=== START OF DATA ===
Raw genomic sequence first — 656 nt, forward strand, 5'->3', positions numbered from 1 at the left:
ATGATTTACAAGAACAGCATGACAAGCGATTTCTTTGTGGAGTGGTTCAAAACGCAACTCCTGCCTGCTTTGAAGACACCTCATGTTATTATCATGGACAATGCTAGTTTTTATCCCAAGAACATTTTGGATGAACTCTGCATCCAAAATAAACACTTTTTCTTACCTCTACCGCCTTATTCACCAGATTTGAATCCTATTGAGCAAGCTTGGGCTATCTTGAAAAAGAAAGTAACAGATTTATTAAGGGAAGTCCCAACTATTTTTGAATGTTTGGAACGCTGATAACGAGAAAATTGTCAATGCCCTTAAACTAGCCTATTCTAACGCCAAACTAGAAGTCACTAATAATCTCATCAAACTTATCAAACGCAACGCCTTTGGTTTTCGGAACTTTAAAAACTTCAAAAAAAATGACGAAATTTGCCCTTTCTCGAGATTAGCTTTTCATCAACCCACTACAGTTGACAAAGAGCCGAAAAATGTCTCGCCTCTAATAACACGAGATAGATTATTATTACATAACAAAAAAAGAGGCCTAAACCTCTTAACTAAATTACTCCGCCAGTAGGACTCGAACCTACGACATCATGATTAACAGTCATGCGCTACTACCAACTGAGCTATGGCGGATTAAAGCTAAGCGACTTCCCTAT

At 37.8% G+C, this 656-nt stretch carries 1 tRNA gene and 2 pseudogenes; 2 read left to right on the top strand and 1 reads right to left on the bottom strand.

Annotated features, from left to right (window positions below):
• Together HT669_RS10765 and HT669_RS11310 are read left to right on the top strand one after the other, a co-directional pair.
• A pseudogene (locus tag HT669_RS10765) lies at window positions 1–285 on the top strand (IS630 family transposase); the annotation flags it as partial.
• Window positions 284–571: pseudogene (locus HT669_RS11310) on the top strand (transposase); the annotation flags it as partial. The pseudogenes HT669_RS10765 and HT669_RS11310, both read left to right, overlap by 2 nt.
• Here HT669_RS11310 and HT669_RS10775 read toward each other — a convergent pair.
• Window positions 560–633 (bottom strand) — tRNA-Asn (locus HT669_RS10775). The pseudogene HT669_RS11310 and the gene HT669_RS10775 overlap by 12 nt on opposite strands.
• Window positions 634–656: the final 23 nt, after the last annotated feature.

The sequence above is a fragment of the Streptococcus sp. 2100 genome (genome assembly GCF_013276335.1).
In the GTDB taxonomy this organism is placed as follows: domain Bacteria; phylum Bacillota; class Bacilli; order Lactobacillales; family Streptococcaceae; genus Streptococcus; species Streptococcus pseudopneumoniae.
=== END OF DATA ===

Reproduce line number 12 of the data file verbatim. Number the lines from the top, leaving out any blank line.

In the GTDB taxonomy this organism is placed as follows: domain Bacteria; phylum Bacillota; class Bacilli; order Lactobacillales; family Streptococcaceae; genus Streptococcus; species Streptococcus pseudopneumoniae.